While fleeing the religiously judgmental eyes of the Pharisees, Jesus decides to take a shortcut through Samaria to reach Galilee, an uncommon practice for Jews who avoided Samaritans. In the text, water serves as a catalyst for a theological/historical conversation between Jesus and the Samaritan woman. The woman displays her intellectual competence while experiencing a spiritual awakening. Jesus then moves the conversation from salvation in a spiritual sense to salvation in a socio-political sense. Now that she understands the implications of the “living water,” Jesus challenges the woman to tell her husband about her experience at the well.
Why would Jesus move from discussing the troubled history of Jewish/Samaritan relations that color their understandings of worship to a discussion about marriage? This is because Jesus is not referring to a literal marriage between two people. He’s not painting her as a “loose woman,” as we often misinterpret. Jesus is referring to a political marriage between the Samaritans and her “lords.” These husbands, lords, colonizers included Assyria, Babylon, Persia, Greece, Judea and currently Rome. The conversation challenges the Samaritan woman to do as Jesus and his disciples—preach liberation from political concubinage. Samaria and Judea must no longer bow and submit to Rome and the Emperor as god but must worship the God of heaven as Creator and Sovereign.
Jesus and the Samaritan woman teach us that during this Lenten season, we must give up more than fried foods, shopping, social media, and television. To create a more meaningful change in our church and society, we must give up our allegiance to oppressive structures that keep us in bondage. I am reminded of Nat Turner’s story most recently told in the film The Birth of a Nation. For Turner, worship is a revolutionary act that requires direct resistance against the power structure that prohibits us from fully connecting to the Divine. Because when we all connect to the Divine in spirit and truth regardless of gender, race, nationality, gender, and age, a renewed sense of self and community are established and the potential to achieve justice and liberation is realized.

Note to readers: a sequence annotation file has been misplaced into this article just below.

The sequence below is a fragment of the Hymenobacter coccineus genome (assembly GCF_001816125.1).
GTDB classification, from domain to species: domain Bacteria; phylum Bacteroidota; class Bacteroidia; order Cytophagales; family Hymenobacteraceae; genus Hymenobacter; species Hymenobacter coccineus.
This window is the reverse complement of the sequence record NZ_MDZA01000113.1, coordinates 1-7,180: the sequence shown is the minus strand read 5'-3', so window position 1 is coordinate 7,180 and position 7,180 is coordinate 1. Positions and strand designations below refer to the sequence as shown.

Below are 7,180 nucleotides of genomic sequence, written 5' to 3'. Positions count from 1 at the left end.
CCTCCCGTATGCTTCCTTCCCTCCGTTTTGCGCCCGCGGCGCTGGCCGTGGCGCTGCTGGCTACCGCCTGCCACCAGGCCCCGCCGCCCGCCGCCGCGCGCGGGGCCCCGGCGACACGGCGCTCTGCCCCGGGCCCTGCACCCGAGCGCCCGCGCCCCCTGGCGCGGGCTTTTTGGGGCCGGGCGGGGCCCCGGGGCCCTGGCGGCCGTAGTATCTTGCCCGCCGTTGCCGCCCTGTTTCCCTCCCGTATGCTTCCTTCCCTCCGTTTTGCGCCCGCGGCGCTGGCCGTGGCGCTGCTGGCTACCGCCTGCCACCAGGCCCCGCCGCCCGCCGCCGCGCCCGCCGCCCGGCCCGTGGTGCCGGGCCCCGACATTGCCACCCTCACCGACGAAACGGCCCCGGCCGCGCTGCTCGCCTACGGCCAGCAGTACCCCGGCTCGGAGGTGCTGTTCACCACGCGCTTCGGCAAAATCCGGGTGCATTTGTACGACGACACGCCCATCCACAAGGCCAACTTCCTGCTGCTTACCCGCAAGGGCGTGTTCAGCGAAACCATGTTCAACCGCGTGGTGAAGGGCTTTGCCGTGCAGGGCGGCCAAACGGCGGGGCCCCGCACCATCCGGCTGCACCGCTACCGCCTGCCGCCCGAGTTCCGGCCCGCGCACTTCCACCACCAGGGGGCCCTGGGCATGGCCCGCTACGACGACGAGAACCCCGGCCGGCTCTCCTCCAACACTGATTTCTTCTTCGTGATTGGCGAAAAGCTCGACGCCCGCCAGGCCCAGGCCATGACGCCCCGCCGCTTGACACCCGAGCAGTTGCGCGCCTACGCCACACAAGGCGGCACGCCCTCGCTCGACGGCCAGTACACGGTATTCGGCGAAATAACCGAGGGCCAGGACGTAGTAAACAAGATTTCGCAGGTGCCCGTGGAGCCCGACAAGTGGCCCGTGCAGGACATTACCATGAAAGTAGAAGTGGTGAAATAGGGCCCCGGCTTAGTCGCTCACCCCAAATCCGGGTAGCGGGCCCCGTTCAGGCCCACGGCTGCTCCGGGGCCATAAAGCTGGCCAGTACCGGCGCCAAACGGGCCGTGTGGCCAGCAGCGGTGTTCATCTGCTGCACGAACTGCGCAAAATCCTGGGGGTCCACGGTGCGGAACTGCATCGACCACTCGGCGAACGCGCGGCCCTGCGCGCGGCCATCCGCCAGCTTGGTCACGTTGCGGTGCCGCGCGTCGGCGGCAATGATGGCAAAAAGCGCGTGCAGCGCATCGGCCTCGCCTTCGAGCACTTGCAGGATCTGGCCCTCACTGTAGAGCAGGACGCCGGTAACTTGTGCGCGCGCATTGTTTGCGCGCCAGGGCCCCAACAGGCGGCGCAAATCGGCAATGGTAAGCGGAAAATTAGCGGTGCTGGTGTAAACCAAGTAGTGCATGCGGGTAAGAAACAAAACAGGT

Creator, I pray that we allow the living water to cleanse us on this Lenten journey. Cleanse us of the human-created barriers that prohibit us from fully connecting to you. Cleanse us of the chains that keep us in bondage. Cleanse us of the things—both tangible and ideological—that silence our voices and buy our allegiance. And, empower us to tell the stories of our encounters with the living water in spaces that deny many the right to life, liberty, and the pursuit of happiness.
Rev. Amber Lowe-Woodfork is the pastor of St. James CME Church in Perry, Georgia.